- ABS release on labour force for November 2020 revealed an increase of 90,000 people in workforce, and a decline in unemployment by 0.2 pts.
- Full-time employment increased by a far greater amount than part-time employment.
- The mid-year economic and fiscal outlook assumes that COVID-19 vaccine could be available by March 2021 in Australia and promises several new fiscal aids.
The Australian economy has been on its recovery path since the September 2020 quarter. Notably, statistics continue to improve with time. Current statistical releases by the ABS reveal figures that were far better than expectations, making the case for Australian recovery even stronger.
The current improvement in economic growth is backed by the rise in the employed workforce. Full-time jobs have increased in the economy as opposed to the high dependency on part-time jobs seen in the first half of the year.
The employment sector has shown immense improvement, enough for the economy to take a turn for the better. The reopening of Victoria was also a major driver of the growth. Besides, the lift in restrictions helped absorb the unemployed workforce as businesses reopened and work resumed throughout Victoria.
Latest Employment Statistics
The estimates given by the ABS show that employment increased by 90,000 people or by 0.7% over one month, from October 2020 to November 2020. Hours works also saw an uptick of 2.5%. The unemployment rate in November 2020 was recorded at 6.8%, which is better than the expectations for the month and an improvement over the previous month’s rate of 7%.
Besides, full-time employment increased by 84,200 persons in November 2020. This is significantly larger than the increase in part-time employment which was equal to only 5,800 persons. The underemployment rate also decreased by 1 pt.
Among the states, Victoria led the improvement in employment. With an increase of 2.2% in the employed workforce, Victoria fared much better than other states. This was followed by an increase in employment of 0.8% in Western Australia and Tasmania for November 2020. The gap between the estimates of Victoria and other states has been on the decline.
The weekly estimates on payroll jobs showed a decline of 2% between the week ending 14 March 2020 and the week ending 28 November 2020. The total wages paid increased by 0.7% over the same duration.
Consumption Led September Growth Paving The Way
The Australian recovery started in the September 2020 quarter. GDP grew by 3.3% in the quarter, marking the highest quarterly rise since 1976. According to few economists, the key driver for growth is consumption.
Household consumption increased by 7.9%, the largest increase in 60 years. This came after a 12.5% decrease in consumption in the June 2020 quarter. Thus, the overall effect of the September 2020 recovery dampened out.
Notably, increased consumption paved the way for economic recovery. As restrictions have been removed, and unemployment has been declining, consumption is expected to rise even further. With an increase in the workforce, more people may have disposable incomes to spend. Thus, consumption would rise further.
However, it remains unclear as to what shape would this recovery take and how equitable it would be across different parts of Australia.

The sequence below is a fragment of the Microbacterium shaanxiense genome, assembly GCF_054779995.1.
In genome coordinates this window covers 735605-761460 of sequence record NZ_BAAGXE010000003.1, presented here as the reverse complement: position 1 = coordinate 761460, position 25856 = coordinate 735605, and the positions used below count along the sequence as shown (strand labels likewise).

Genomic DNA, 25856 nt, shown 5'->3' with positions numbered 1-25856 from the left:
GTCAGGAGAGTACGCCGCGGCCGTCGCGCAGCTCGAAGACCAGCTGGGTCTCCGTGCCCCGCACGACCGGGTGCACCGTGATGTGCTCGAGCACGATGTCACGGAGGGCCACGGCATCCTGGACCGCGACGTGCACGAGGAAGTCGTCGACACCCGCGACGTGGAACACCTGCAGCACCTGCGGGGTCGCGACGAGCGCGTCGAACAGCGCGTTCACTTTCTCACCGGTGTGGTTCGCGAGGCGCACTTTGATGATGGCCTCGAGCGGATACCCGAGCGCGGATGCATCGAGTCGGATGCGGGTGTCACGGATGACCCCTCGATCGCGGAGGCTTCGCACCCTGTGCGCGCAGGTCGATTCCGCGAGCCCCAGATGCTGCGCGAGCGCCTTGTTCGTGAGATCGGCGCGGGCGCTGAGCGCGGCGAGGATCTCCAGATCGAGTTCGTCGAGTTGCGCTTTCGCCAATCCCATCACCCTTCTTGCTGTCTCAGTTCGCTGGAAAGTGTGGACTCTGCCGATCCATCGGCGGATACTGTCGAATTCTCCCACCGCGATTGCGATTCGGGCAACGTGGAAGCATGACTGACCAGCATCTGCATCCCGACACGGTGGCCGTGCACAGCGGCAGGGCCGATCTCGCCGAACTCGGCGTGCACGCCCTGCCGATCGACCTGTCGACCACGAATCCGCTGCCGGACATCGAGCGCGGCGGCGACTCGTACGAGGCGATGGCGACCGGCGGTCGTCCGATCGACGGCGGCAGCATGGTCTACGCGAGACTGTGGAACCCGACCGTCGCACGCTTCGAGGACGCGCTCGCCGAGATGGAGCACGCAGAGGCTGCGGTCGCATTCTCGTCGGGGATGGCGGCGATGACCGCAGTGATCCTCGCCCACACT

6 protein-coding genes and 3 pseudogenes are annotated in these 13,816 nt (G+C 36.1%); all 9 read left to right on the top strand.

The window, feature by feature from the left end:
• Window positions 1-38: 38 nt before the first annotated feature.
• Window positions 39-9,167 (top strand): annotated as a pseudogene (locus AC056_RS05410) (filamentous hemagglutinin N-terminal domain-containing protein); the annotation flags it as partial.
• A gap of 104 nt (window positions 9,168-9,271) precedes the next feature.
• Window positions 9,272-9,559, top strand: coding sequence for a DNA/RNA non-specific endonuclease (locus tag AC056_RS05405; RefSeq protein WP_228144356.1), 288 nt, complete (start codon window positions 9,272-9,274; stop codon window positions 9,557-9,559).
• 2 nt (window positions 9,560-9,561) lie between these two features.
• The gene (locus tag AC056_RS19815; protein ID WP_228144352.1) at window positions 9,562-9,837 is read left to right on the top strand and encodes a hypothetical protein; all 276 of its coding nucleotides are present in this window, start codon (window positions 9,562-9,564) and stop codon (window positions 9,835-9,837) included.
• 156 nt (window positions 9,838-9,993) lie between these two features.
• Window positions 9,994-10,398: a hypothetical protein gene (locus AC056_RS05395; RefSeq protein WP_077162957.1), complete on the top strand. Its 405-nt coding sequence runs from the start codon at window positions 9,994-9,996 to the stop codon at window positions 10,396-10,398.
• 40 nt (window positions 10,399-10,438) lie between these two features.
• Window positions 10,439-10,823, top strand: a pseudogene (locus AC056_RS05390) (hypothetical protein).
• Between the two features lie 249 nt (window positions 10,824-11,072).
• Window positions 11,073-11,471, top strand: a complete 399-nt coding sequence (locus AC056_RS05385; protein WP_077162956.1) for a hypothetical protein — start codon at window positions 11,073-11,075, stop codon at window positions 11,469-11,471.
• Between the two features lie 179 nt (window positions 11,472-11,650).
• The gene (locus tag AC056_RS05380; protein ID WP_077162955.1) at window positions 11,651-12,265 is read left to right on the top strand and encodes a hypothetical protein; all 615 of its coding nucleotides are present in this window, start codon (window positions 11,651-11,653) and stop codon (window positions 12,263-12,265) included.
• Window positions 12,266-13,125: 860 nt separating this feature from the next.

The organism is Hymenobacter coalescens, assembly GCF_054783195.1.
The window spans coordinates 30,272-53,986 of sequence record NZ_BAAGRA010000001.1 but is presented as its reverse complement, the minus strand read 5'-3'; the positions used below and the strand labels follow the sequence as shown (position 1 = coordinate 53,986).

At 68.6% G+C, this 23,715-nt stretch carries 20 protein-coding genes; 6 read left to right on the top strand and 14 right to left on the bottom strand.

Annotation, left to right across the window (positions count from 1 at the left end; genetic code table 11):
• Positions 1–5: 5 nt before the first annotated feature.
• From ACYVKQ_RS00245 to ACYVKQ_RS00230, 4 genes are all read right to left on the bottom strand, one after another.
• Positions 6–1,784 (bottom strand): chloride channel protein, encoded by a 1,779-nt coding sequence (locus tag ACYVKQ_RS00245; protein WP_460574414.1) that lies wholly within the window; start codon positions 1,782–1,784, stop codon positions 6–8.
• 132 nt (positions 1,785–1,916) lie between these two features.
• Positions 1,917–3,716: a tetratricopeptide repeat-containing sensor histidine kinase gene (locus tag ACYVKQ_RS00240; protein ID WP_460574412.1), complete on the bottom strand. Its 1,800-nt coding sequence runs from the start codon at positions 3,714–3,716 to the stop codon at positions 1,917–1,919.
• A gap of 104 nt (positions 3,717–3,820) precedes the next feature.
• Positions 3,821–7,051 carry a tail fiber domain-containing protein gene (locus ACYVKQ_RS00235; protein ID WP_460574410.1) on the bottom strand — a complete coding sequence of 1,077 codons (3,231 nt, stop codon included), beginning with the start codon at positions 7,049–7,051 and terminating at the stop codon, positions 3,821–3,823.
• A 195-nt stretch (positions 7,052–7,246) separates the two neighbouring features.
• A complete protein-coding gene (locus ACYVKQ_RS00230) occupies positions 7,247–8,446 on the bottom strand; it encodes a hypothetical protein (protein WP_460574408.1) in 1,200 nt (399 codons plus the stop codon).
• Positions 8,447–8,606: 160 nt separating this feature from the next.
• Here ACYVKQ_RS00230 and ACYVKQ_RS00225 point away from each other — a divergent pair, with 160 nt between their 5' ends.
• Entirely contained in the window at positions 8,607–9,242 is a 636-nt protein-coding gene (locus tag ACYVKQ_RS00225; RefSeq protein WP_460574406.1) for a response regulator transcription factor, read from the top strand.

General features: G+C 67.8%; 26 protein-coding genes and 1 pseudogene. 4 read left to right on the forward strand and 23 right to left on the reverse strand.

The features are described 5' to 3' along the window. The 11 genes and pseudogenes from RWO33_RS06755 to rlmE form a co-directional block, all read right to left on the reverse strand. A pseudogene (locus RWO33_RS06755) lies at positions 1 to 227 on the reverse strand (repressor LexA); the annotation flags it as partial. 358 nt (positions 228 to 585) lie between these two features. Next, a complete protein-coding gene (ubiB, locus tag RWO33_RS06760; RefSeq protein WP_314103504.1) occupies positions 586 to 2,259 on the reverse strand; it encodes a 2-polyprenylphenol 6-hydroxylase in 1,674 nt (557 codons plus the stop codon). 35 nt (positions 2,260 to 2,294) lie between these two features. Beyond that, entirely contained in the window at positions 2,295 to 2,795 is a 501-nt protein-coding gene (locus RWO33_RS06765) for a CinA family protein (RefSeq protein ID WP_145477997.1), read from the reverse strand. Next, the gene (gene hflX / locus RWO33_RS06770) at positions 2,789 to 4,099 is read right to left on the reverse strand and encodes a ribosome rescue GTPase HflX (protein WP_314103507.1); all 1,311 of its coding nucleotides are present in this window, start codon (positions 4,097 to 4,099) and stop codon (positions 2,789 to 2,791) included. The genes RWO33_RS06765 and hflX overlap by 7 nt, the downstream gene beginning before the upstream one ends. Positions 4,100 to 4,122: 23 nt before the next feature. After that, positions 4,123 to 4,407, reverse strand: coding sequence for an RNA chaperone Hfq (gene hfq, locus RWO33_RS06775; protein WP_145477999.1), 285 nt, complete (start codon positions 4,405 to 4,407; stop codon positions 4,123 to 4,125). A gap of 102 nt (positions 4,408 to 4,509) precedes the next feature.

Mid-Year Economic & Fiscal Outlook
With ongoing developments, the projected deficit of the Australian government is expected to shrink to $197.7 billion. The increase in the employed workforce may reduce the pressure on the government benefits of JobSeeker and JobKeeper. Despite all these changes, the JobSeeker initiative has been extended till March 2021.
The MYEFO also includes new areas for fiscal spending which includes a fiscal package for vaccines, aged care, JobSeeker, aviation industry, HomeBuilder program, and the JobMaker program.
The MYEFO provides a boost to the COVID-19 response package by an additional promise of $3.2 billion towards the Coronavirus supplement, $1.6 billion towards the facilitation of access to vaccines, $500 million towards vaccine support to the Australian region and $859 million towards aged care.
The package has been made under the assumption that the COVID-19 vaccine would be available by March 2021 in Australia. A subsequent nation-wide vaccination program is expected to be fully in place by late 2021. It also assumes that there would be no restriction on inter-state transportation.
The expected projection of GDP growth for 2021 is 4.5%, as stated in the MYEFO. This is higher by 0.25 pts from the budget forecast of 4.25%. Net debt is also expected to increase to $952 billion in 2023-24. In the year 2021, debt as a ratio of GDP is expected to rise from 34.5% of GDP in June 2021 to 43% in June 2024. By 2031, this percentage is expected to shrink to 38.3%.
The MYEFO also states that the government is expected to take out $16 billion more than projected. This includes $6 billion on non-taxation receipts, like the $1.3 billion penalty from Westpac and higher dividends from the RBA. The expected growth in GDP should help finance the debt at later stages. However, it would be long before Australia is able to reach pre-pandemic economic stage.
Real GDP is expected to fall by 2.5% in 2020, then is expected to grow by 4.5% in 2021. The recovery in the consumption spending since September 2020 quarter will be underpinned by improvements in consumer confidence and easing of restrictions. The current fiscal aids by the government would also facilitate growth in the coming year.